OP12. Multiple functional variants at the 3p21 locus contribute to ulcerative colitis: Results from a European consortium
I. Cleynen1, M. Artieda2, H. Verspaget3, M. Szczypiorska2, F. Seibold4, P. Lakatos5, T. Ahmad6, R. Weersma7, J. Mahachie8, I. Arijs1, S. Müller9, K. Parnell10, A. Tordai11, D.W. Hommes12, K. Van Steen8, C. Wijmenga13, P. Rutgeerts14, D. Lottaz9, S. Vermeire14
1Catholic University Leuven, Gastroenterology, Leuven, Belgium; 2Progenika Biopharma, S.A., Derio, Spain; 3Leiden University Medical Center, Department of Gastroenterology & Hepatology, Leiden, Netherlands; 4Spitalnetz Bern, Switzerland; 5Semmelweis University, 1st Department of Medicine, Budapest, Hungary; 6Royal Devon & Exeter Hospital, Gastroenterology RM B205, Exeter, United Kingdom; 7University Medical Center Groningen, Gastroenterology and Hepatology, Groningen, Netherlands; 8University of Liège, Belgium; 9University of Bern, Bern, Switzerland; 10Peninsula Medical School, United Kingdom; 11Hungarian National Blood Transfusion Service, Molecular Diagnostics, Hungary; 12UCLA, Division of Digestive Diseases, Los Angeles, United States; 13University Medical Center Groningen, Groningen, Netherlands; 14University Hospital Gasthuisberg, Department of Gastroenterology, Leuven, Belgium
Background: Intestinal proteases are involved in host defense to counteract bacterial colonization, and affect mucosal barrier integrity. In a recent systematic review of protease (inhibitor) genes in inflammatory bowel disease (IBD), the 5 top-ranked proteases in ulcerative colitis (UC) were located on 3p21: APEH, MST1, DAG1, USP4, and USP19. MST1 has repeatedly been associated with UC. We aimed to unravel the genetic make-up of this region in relation with UC.
Methods: 16 haplotype tagging SNPs (tSNPs) in these 5 genes were genotyped in 2112 UC patients and 1796 healthy controls (HC) (exploration: 721 UC and 542 HC; validation: 1391 UC and 1254 HC). The USP4-MST1 gene region was imputed using the 1000 genomes dataset as a reference (BEAGLE v3.2). For 23 patients, gene expression data from colonic biopsies was available. Statistical analysis was performed using SVS v7.5.2 (crude association analysis, additive genetic model), and plink v1.0.7 (meta-analysis, imputed dataset, set-based analysis, and eQTL analysis). A corrected p < 0.05 was considered statistically significant.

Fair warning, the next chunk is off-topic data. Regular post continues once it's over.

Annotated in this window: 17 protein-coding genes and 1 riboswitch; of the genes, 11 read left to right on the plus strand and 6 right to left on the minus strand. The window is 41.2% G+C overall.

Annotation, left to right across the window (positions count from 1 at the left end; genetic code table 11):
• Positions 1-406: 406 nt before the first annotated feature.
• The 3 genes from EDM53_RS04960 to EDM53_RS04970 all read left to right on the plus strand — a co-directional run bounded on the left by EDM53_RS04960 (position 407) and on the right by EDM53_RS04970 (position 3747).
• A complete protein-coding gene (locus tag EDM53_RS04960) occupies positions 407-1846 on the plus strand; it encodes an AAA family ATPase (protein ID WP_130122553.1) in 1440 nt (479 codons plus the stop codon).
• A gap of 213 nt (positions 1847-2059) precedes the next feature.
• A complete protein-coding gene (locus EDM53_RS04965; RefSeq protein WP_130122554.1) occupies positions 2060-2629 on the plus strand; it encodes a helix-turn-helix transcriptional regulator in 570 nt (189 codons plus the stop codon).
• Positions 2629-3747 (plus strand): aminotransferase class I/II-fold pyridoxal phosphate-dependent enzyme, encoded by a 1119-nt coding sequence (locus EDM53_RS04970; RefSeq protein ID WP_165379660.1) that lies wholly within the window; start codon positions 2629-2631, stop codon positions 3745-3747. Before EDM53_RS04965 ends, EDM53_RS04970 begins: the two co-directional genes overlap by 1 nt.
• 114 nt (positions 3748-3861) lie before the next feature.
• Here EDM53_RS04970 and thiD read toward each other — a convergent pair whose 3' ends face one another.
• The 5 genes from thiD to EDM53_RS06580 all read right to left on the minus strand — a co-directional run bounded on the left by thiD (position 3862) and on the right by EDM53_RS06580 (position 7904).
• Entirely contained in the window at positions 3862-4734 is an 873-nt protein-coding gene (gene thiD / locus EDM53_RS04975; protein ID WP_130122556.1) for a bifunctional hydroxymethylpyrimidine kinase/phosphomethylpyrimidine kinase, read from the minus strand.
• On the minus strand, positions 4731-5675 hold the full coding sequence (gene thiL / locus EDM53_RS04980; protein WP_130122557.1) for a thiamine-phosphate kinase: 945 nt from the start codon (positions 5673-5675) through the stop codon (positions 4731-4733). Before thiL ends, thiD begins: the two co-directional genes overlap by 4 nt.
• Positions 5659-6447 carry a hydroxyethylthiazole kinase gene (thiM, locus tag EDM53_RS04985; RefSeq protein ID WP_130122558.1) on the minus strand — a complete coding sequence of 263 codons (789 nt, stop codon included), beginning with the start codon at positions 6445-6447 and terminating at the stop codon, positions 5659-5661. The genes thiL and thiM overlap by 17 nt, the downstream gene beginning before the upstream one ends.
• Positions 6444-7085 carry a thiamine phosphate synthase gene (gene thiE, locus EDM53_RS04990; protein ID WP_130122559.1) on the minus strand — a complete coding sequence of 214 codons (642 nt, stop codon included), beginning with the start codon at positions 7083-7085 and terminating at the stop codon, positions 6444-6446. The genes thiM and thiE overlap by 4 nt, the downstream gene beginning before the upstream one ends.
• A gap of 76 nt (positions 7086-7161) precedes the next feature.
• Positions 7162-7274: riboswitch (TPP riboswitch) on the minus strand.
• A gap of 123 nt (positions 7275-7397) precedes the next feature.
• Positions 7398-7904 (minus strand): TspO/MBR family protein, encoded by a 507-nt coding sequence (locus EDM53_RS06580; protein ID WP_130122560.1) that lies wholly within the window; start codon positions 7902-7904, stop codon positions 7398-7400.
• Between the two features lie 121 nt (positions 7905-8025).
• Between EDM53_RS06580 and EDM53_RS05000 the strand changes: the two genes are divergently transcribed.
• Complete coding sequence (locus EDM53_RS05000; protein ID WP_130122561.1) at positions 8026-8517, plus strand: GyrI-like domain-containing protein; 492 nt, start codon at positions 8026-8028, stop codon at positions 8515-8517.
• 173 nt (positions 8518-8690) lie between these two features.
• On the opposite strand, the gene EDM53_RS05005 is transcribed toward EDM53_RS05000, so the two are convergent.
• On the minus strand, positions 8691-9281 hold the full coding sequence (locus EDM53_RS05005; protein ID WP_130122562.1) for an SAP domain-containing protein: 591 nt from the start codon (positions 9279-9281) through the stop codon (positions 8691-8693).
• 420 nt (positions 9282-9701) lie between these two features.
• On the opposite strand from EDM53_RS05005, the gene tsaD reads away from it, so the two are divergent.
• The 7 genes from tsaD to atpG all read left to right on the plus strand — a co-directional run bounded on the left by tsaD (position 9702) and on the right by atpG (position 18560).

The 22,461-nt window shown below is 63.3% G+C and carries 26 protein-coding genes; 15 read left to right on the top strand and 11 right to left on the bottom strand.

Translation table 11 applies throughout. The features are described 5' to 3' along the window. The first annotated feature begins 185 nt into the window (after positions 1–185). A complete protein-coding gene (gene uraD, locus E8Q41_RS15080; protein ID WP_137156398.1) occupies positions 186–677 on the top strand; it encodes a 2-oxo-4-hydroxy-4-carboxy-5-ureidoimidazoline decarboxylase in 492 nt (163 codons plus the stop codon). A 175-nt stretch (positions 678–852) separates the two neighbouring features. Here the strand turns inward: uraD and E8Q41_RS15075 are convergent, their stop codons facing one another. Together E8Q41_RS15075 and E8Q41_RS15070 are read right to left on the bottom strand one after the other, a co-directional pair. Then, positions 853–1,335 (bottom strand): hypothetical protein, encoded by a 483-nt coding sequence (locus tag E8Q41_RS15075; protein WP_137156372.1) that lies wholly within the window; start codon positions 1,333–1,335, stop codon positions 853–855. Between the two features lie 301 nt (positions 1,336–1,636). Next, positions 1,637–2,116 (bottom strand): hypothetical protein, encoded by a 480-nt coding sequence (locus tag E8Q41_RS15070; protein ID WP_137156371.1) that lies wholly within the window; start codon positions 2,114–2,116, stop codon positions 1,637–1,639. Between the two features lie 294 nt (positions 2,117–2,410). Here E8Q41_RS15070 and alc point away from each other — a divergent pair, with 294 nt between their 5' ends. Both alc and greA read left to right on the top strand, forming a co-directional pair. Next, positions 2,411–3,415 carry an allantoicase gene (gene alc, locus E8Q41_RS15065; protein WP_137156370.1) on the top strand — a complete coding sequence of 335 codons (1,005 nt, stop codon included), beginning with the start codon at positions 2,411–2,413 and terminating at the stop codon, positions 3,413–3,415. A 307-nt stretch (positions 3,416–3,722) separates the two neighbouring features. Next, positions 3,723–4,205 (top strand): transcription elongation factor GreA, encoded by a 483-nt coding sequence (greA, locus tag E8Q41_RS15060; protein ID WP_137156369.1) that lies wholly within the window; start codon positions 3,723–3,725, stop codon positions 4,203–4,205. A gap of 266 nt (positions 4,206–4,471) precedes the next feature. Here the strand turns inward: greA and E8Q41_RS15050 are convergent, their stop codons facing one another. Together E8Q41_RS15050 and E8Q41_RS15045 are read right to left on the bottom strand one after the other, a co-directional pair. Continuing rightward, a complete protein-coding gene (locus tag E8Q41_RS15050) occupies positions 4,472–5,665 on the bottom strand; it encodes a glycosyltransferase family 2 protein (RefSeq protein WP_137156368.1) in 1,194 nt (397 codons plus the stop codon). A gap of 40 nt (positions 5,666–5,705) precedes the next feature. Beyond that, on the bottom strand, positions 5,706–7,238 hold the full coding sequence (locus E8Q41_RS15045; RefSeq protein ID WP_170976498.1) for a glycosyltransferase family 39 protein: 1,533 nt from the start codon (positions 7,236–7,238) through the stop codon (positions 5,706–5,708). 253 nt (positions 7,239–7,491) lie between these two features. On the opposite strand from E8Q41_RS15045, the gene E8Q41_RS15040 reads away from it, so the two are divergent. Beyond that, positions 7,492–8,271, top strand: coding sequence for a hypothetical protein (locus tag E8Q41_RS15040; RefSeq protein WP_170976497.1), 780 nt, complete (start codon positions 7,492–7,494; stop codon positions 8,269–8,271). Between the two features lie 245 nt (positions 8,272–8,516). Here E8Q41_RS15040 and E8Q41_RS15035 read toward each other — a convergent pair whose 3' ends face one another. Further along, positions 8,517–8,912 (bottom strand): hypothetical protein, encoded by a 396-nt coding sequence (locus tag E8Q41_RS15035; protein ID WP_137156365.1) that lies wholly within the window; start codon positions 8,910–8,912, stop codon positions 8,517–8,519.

Results: 3 tSNPs were significantly associated with UC in the meta-analysis: rs11130213, a conserved transcription factor binding site (APEH, p = 4.93e−4, OR = 1.19); rs9822268 (APEH, p = 6.26e−4, OR = 1.19); and rs6766131 (DAG1, p = 8.23e−4, OR = 1.19). 58 out of 150 imputed markers were significantly associated with UC, 51 of which were highly correlated with rs11130213 (r2 > 0.8). Set-based analysis revealed 4 independent signals (r2 < 0.8), with the peak signals located around USP4 (rs34343820, rs17650792) and BSN, a gene positioned between DAG1 and APEH (rs9827708, rs12497288). eQTL analysis showed no significant impact on expression of USP4, MST1, APEH or DAG1. Among the 58 markers are multiple functional variants: 1 non-synonymous coding (rs34762726, BSN), and 5 synonymous coding SNPs of which rs1801143 is a putative eQTL for USP4 (eqtl.uchicago.edu). Two SNPs are located in the 3'-UTR and 1 in the 5'-UTR.
Conclusions: Multiple functional variants at 3p21 were associated with UC. The main genes implicated trough this study were USP4, a deubiquitination enzyme that plays a role in the regulation of quality control in the ER; and BSN, a presynaptic cytomatrix protein, essential for regulating neurotransmitter release. These genes warrant further follow-up trough functional studies in UC. Complementing genetic studies with functional studies will be indispensable to unravel the exact role for this region in UC pathogenesis.